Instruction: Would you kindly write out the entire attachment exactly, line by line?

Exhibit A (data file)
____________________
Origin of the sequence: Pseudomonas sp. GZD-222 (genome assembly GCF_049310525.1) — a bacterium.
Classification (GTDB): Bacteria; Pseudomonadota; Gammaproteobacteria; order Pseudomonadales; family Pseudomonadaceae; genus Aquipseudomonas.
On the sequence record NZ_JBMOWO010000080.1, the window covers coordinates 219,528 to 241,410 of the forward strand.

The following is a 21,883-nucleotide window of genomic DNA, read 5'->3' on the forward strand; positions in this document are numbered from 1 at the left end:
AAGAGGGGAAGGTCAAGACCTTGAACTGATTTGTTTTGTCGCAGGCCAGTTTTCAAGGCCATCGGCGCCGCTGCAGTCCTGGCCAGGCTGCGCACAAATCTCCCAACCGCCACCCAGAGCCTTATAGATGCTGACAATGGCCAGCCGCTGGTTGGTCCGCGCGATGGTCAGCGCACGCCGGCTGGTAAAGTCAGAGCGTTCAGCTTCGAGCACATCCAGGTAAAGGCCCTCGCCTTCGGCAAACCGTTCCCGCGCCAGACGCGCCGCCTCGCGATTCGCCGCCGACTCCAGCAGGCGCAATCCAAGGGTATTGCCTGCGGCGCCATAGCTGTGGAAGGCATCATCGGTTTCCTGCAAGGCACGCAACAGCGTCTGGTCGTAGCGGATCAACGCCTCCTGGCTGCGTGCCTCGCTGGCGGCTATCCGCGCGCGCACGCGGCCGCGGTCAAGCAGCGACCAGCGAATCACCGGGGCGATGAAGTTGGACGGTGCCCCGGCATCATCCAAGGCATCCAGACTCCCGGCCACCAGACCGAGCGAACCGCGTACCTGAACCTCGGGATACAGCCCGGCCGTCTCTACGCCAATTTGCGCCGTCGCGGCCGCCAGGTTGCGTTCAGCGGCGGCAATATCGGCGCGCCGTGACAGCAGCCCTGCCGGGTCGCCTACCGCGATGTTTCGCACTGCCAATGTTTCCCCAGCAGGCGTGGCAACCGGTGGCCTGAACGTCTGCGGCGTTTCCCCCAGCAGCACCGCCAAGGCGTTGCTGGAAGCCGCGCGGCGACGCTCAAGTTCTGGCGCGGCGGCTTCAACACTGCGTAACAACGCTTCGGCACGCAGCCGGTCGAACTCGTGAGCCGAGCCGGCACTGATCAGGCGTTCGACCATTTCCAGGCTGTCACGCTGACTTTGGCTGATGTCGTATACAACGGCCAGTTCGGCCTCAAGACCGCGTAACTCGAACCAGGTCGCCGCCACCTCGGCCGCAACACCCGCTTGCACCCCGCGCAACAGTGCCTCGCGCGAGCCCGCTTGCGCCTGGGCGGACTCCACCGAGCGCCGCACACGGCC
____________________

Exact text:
Origin of the sequence: Pseudomonas sp. GZD-222 (genome assembly GCF_049310525.1) — a bacterium.
Classification (GTDB): Bacteria; Pseudomonadota; Gammaproteobacteria; order Pseudomonadales; family Pseudomonadaceae; genus Aquipseudomonas.
On the sequence record NZ_JBMOWO010000080.1, the window covers coordinates 219,528 to 241,410 of the forward strand.

The following is a 21,883-nucleotide window of genomic DNA, read 5'->3' on the forward strand; positions in this document are numbered from 1 at the left end:
AAGAGGGGAAGGTCAAGACCTTGAACTGATTTGTTTTGTCGCAGGCCAGTTTTCAAGGCCATCGGCGCCGCTGCAGTCCTGGCCAGGCTGCGCACAAATCTCCCAACCGCCACCCAGAGCCTTATAGATGCTGACAATGGCCAGCCGCTGGTTGGTCCGCGCGATGGTCAGCGCACGCCGGCTGGTAAAGTCAGAGCGTTCAGCTTCGAGCACATCCAGGTAAAGGCCCTCGCCTTCGGCAAACCGTTCCCGCGCCAGACGCGCCGCCTCGCGATTCGCCGCCGACTCCAGCAGGCGCAATCCAAGGGTATTGCCTGCGGCGCCATAGCTGTGGAAGGCATCATCGGTTTCCTGCAAGGCACGCAACAGCGTCTGGTCGTAGCGGATCAACGCCTCCTGGCTGCGTGCCTCGCTGGCGGCTATCCGCGCGCGCACGCGGCCGCGGTCAAGCAGCGACCAGCGAATCACCGGGGCGATGAAGTTGGACGGTGCCCCGGCATCATCCAAGGCATCCAGACTCCCGGCCACCAGACCGAGCGAACCGCGTACCTGAACCTCGGGATACAGCCCGGCCGTCTCTACGCCAATTTGCGCCGTCGCGGCCGCCAGGTTGCGTTCAGCGGCGGCAATATCGGCGCGCCGTGACAGCAGCCCTGCCGGGTCGCCTACCGCGATGTTTCGCACTGCCAATGTTTCCCCAGCAGGCGTGGCAACCGGTGGCCTGAACGTCTGCGGCGTTTCCCCCAGCAGCACCGCCAAGGCGTTGCTGGAAGCCGCGCGGCGACGCTCAAGTTCTGGCGCGGCGGCTTCAACACTGCGTAACAACGCTTCGGCACGCAGCCGGTCGAACTCGTGAGCCGAGCCGGCACTGATCAGGCGTTCGACCATTTCCAGGCTGTCACGCTGACTTTGGCTGATGTCGTATACAACGGCCAGTTCGGCCTCAAGACCGCGTAACTCGAACCAGGTCGCCGCCACCTCGGCCGCAACACCCGCTTGCACCCCGCGCAACAGTGCCTCGCGCGAGCCCGCTTGCGCCTGGGCGGACTCCACCGAGCGCCGCACACGGCC